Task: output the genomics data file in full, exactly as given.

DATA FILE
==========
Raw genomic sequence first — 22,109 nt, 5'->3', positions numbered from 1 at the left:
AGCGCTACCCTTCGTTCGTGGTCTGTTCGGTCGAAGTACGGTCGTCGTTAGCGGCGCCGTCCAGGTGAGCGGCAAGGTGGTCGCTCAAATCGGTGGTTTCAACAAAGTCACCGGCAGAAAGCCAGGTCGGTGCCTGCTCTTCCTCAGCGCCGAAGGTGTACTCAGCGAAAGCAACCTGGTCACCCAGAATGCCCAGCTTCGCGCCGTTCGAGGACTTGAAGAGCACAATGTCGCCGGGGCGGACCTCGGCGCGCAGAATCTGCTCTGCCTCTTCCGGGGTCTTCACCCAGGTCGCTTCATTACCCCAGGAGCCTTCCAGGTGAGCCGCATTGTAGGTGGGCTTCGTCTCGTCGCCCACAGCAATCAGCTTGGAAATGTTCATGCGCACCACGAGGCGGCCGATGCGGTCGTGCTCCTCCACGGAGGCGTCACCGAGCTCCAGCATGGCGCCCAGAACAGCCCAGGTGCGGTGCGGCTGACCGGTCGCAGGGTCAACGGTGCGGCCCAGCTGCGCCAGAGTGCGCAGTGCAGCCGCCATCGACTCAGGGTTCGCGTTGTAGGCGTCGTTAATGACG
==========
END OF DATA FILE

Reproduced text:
Raw genomic sequence first — 22,109 nt, 5'->3', positions numbered from 1 at the left:
AGCGCTACCCTTCGTTCGTGGTCTGTTCGGTCGAAGTACGGTCGTCGTTAGCGGCGCCGTCCAGGTGAGCGGCAAGGTGGTCGCTCAAATCGGTGGTTTCAACAAAGTCACCGGCAGAAAGCCAGGTCGGTGCCTGCTCTTCCTCAGCGCCGAAGGTGTACTCAGCGAAAGCAACCTGGTCACCCAGAATGCCCAGCTTCGCGCCGTTCGAGGACTTGAAGAGCACAATGTCGCCGGGGCGGACCTCGGCGCGCAGAATCTGCTCTGCCTCTTCCGGGGTCTTCACCCAGGTCGCTTCATTACCCCAGGAGCCTTCCAGGTGAGCCGCATTGTAGGTGGGCTTCGTCTCGTCGCCCACAGCAATCAGCTTGGAAATGTTCATGCGCACCACGAGGCGGCCGATGCGGTCGTGCTCCTCCACGGAGGCGTCACCGAGCTCCAGCATGGCGCCCAGAACAGCCCAGGTGCGGTGCGGCTGACCGGTCGCAGGGTCAACGGTGCGGCCCAGCTGCGCCAGAGTGCGCAGTGCAGCCGCCATCGACTCAGGGTTCGCGTTGTAGGCGTCGTTAATGACG